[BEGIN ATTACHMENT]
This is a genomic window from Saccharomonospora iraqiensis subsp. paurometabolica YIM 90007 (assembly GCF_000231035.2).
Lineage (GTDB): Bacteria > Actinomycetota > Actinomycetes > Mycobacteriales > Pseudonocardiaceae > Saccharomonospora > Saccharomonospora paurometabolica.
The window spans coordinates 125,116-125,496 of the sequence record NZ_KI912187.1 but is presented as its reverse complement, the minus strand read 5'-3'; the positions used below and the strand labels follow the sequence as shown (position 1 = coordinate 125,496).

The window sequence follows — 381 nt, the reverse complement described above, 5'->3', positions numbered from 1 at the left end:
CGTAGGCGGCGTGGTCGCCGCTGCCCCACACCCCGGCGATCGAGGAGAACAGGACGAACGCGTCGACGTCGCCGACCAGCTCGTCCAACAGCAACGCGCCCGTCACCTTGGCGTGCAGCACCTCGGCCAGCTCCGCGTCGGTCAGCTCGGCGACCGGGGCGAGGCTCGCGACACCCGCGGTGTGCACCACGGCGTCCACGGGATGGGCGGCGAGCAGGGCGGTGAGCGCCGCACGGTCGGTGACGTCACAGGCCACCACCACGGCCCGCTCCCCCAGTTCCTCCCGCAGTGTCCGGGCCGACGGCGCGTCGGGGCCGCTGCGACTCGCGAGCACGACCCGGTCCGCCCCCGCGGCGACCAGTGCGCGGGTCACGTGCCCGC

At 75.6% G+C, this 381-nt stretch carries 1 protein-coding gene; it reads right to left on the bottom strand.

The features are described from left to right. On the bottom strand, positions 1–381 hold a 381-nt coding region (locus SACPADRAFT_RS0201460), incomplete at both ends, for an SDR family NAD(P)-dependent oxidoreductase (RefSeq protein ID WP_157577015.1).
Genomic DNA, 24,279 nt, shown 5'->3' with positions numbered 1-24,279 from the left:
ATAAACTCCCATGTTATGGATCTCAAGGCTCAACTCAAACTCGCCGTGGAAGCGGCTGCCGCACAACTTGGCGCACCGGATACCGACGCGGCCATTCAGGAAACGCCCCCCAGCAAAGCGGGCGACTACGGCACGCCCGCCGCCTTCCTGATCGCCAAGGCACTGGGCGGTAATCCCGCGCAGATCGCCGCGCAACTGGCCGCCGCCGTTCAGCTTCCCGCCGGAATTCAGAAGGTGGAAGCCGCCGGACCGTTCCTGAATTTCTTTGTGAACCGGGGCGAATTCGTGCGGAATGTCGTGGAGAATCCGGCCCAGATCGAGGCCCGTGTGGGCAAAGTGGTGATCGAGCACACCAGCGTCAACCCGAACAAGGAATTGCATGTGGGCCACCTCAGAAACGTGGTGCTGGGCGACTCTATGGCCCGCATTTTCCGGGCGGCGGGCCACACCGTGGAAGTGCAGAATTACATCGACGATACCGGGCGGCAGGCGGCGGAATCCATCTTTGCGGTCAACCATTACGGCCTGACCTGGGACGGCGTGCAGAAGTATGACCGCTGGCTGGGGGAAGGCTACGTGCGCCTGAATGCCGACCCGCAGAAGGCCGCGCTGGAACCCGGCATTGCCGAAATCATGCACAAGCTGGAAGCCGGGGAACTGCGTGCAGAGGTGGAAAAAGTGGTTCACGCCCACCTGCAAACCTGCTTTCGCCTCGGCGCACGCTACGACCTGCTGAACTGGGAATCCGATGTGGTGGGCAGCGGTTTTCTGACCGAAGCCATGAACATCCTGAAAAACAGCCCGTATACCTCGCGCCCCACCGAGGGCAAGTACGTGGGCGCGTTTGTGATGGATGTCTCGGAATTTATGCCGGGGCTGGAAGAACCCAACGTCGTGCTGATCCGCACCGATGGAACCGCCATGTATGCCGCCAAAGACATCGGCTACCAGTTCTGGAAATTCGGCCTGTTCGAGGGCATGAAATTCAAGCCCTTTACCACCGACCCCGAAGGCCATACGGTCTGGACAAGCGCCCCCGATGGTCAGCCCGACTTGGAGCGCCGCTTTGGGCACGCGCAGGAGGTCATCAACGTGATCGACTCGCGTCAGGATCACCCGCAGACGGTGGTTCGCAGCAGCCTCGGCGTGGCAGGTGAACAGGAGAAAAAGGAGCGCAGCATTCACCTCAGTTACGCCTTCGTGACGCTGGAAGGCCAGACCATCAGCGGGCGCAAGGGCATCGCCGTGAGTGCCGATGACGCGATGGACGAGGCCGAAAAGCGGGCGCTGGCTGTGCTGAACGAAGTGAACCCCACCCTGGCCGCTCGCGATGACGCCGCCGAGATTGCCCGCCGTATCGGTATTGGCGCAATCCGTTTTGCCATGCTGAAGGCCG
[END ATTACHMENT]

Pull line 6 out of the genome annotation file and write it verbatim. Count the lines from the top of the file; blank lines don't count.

At 75.6% G+C, this 381-nt stretch carries 1 protein-coding gene; it reads right to left on the bottom strand.